“I want to hold it”
Another buying signal is possessiveness. If your prospect keeps a brochure or sheet of paper close or holds it as you talk, they are showing a subtle buying sign. But if they promptly give it back to you, having barely glanced at it, they are signaling that your ideas aren’t worth looking at. If they slide your brochure across the table right back to you, retreat to the probing stage.
A Japanese businessperson would feel deeply offended if you took their card and immediately stuck it into your pocket. You would honor them if you took a moment to read it with both hands, and then carefully placed it in your shirt or jacket pocket.
I once went on an appointment with an inexperienced rep. During the presentation stage, the prospect was given a product brochure. He immediately pulled it across the table, closer to his chair. He held it in his hand during the rest of the meeting. To my amazement, the rep continued to talk for the next 45 minutes. I saw the prospect go from moderate interest to apathy within five minutes. The rep didn’t have a clue. I watched the salesperson lose a clear opportunity to help this person If you miss a buying signal, you may never see another.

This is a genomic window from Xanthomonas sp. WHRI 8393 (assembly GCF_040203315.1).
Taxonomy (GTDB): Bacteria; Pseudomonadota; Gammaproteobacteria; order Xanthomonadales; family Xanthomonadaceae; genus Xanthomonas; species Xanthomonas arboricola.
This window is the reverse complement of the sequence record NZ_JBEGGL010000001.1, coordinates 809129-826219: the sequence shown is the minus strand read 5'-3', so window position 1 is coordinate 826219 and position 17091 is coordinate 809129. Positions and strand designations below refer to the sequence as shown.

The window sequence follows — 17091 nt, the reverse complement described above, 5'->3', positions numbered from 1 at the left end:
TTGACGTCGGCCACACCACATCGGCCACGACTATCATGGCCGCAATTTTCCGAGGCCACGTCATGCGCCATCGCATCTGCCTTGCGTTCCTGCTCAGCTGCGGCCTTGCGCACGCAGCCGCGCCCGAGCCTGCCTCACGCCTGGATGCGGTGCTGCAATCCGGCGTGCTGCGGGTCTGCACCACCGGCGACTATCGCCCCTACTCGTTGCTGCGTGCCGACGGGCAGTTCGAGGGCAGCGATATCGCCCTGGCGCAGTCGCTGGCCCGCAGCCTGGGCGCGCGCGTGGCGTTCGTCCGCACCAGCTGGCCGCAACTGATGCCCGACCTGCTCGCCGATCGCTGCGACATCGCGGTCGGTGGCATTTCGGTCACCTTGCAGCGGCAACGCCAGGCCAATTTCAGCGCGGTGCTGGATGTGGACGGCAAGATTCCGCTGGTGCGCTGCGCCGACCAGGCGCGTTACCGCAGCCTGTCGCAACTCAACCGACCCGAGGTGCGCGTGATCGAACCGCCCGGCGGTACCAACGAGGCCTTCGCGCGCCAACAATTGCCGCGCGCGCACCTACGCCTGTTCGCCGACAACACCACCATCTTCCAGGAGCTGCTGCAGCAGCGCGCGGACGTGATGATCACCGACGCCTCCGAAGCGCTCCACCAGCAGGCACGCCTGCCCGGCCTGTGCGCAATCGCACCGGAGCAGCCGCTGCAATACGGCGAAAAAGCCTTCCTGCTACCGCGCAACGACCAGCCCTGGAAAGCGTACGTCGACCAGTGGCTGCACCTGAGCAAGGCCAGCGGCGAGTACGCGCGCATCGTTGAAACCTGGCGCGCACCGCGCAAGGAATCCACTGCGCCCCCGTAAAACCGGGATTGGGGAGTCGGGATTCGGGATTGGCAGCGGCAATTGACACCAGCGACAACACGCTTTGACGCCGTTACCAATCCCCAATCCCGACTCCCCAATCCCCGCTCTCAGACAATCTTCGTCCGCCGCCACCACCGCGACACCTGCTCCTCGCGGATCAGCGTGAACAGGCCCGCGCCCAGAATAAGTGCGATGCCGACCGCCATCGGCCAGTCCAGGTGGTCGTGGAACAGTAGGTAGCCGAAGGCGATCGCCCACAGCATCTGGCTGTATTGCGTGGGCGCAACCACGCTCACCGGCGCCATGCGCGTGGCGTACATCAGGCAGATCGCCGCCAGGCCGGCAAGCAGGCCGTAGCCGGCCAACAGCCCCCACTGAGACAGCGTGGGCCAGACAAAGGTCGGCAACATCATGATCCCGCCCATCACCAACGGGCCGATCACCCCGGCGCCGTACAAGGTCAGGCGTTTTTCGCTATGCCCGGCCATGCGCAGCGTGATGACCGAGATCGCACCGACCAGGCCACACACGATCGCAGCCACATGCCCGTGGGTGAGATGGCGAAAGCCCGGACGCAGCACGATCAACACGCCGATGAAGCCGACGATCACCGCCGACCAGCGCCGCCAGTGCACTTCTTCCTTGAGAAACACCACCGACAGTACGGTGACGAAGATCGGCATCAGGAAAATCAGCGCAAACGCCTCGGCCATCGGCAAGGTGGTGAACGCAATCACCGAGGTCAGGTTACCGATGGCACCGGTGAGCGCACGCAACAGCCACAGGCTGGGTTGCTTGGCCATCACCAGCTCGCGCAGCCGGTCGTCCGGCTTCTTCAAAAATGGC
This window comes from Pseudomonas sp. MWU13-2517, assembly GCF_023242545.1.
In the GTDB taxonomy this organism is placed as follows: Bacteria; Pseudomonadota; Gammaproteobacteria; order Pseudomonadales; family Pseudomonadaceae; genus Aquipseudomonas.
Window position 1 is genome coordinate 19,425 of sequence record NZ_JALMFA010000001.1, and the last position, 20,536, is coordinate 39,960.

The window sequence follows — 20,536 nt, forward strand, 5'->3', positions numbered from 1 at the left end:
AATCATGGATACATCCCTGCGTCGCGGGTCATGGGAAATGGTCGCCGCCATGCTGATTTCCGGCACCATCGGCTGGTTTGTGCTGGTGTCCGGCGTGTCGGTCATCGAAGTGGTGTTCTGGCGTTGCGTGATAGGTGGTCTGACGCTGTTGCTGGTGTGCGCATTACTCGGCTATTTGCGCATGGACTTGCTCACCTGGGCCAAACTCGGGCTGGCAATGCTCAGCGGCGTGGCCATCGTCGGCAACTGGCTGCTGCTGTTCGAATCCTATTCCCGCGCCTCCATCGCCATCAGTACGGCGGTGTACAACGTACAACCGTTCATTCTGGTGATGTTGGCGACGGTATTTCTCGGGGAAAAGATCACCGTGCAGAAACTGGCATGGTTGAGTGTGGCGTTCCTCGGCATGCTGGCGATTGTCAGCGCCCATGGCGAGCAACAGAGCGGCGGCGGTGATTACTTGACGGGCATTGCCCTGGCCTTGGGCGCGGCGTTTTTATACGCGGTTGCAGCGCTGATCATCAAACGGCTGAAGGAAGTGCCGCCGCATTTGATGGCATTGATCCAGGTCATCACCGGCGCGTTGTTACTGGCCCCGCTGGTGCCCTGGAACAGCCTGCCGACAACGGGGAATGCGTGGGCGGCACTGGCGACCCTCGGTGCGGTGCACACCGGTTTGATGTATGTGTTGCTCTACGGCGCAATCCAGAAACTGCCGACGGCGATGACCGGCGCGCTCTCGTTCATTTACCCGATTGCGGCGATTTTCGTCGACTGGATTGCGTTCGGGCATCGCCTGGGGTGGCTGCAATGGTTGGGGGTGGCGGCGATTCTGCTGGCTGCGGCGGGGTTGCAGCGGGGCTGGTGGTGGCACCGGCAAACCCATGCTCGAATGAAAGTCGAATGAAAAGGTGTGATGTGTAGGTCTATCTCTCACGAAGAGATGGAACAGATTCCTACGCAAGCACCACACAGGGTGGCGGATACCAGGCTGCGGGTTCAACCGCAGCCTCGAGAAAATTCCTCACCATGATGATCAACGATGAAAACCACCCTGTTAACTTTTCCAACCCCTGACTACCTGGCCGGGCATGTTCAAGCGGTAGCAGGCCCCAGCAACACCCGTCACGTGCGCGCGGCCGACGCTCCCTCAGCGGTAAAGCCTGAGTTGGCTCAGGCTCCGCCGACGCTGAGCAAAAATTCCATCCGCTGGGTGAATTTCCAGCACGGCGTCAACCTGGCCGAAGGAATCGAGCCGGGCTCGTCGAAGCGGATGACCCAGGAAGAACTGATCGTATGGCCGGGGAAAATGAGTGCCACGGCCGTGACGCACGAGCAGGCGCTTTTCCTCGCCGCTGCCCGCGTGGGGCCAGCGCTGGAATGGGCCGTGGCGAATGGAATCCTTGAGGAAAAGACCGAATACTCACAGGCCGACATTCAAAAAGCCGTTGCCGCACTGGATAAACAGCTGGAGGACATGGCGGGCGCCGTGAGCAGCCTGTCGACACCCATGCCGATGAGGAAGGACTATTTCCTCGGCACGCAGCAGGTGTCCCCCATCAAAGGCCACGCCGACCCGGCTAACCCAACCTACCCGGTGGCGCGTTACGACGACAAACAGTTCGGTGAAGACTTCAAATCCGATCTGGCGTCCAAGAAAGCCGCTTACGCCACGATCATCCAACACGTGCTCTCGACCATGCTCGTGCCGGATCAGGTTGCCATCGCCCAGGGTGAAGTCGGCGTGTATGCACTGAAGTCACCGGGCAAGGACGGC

The chin and nose rub
When your prospect is ready to buy, she will rub her chin. But this in only one cue showing an imminent decision. they may also scratch their head or rub their nose. Any one of these is a strong indication that your prospect is in deep thought. If you keep trying to sell, you could irritate.
Stop talking, especially if your prospect has suddenly broken eye contact. Your prospect wants you to stop talking and engage with a trial close. Trial close by saying, “Does this sound good to you? Do you like this idea?” If they don’t say, “Great,” Get them to talk about what they don’t understand or agree with.
I would love to send you a free video of “Buying Signals.” Write me at [email protected] or call 714-368-3650. I will send the video after we spend a few minutes talking about your goals for increasing business this year.
Dr. Kerry Johnson is “America’s Business Psychologist.” He is the best-selling author of 17 books including the recently released, How to Recruit, Hire and Retain Great People. He is also a frequent speaker at financial conferences around the world. Peak Performance Coaching, his one-on-one coaching program, promises to increase your business by 80% in 8 weeks. To see if you are a candidate for this fast-track system, click on www.KerryJohnson.com/coaching and take a free evaluation test. You will learn about your strengths and what is holding you back. Or call, 714-368-3650 for more information.